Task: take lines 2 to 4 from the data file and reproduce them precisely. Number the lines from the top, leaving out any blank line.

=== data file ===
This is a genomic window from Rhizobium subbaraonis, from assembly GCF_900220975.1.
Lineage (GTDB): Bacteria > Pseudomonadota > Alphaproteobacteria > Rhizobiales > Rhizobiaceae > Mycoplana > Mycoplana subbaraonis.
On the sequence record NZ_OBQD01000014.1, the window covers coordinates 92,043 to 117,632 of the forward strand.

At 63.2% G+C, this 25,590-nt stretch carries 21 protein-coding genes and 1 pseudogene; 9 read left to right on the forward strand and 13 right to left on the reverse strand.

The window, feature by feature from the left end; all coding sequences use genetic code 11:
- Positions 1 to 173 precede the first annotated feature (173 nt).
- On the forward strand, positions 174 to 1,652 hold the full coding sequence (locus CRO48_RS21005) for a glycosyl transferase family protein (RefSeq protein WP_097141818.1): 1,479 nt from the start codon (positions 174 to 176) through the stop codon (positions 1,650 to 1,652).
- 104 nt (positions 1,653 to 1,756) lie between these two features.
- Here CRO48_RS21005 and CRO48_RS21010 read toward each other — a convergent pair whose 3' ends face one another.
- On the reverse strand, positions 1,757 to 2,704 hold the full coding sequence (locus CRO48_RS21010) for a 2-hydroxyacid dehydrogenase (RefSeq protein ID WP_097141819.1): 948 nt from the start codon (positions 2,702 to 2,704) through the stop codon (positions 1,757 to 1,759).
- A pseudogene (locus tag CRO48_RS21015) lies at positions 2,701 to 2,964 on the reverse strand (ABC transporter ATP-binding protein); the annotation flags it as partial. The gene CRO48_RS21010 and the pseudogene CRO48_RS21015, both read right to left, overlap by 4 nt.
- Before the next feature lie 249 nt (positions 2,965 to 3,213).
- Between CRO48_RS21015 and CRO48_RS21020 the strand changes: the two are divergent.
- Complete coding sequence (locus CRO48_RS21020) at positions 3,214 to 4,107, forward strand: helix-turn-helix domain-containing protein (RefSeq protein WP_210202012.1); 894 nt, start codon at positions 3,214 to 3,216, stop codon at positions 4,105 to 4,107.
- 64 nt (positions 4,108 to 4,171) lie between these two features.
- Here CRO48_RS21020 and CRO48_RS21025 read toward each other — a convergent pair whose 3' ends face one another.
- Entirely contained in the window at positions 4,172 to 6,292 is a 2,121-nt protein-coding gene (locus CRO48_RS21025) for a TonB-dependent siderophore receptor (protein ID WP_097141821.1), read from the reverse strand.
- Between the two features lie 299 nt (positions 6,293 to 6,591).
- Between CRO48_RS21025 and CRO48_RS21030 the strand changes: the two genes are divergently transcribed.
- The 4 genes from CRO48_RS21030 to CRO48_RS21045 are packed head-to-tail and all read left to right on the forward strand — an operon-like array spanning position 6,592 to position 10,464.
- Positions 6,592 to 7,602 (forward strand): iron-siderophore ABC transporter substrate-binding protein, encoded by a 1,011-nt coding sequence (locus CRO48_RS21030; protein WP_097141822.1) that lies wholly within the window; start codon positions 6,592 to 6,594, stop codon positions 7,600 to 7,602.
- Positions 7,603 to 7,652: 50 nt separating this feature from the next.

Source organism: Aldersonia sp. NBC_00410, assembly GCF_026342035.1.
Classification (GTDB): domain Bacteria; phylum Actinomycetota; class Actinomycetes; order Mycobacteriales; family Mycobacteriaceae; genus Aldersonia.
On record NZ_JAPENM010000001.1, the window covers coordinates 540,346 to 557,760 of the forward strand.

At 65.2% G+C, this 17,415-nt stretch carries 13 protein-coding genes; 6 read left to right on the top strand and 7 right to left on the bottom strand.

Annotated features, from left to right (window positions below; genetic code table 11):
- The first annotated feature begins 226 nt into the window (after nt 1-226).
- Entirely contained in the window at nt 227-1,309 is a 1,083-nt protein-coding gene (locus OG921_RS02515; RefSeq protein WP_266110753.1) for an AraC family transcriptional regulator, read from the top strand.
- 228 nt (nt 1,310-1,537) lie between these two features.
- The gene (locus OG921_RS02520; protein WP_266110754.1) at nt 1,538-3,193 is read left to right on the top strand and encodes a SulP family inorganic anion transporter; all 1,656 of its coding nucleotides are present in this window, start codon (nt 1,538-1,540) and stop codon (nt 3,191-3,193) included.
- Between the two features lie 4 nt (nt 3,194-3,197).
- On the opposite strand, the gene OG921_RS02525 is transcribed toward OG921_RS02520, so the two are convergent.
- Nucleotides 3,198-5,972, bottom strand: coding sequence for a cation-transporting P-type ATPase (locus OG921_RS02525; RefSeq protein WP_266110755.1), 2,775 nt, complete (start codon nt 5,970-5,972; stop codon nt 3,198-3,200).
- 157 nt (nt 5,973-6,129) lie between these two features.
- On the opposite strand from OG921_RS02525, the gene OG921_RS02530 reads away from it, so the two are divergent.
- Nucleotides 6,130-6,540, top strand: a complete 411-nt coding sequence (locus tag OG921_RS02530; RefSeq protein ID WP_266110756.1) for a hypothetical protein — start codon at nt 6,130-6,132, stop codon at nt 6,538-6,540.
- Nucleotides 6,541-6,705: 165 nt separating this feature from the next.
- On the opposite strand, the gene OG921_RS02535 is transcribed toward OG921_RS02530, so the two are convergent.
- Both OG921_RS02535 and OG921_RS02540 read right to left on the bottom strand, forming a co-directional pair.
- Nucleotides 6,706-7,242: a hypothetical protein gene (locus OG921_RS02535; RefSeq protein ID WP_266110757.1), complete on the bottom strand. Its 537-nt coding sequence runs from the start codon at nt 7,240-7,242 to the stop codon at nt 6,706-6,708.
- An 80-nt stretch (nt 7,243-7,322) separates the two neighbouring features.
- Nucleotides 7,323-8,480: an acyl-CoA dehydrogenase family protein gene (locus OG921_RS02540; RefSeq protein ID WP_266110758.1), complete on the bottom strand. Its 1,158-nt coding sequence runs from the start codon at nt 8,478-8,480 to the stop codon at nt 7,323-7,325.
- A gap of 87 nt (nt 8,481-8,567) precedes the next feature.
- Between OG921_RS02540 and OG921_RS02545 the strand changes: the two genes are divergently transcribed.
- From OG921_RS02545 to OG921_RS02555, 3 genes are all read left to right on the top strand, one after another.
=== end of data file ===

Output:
Lineage (GTDB): Bacteria > Pseudomonadota > Alphaproteobacteria > Rhizobiales > Rhizobiaceae > Mycoplana > Mycoplana subbaraonis.
On the sequence record NZ_OBQD01000014.1, the window covers coordinates 92,043 to 117,632 of the forward strand.

At 63.2% G+C, this 25,590-nt stretch carries 21 protein-coding genes and 1 pseudogene; 9 read left to right on the forward strand and 13 right to left on the reverse strand.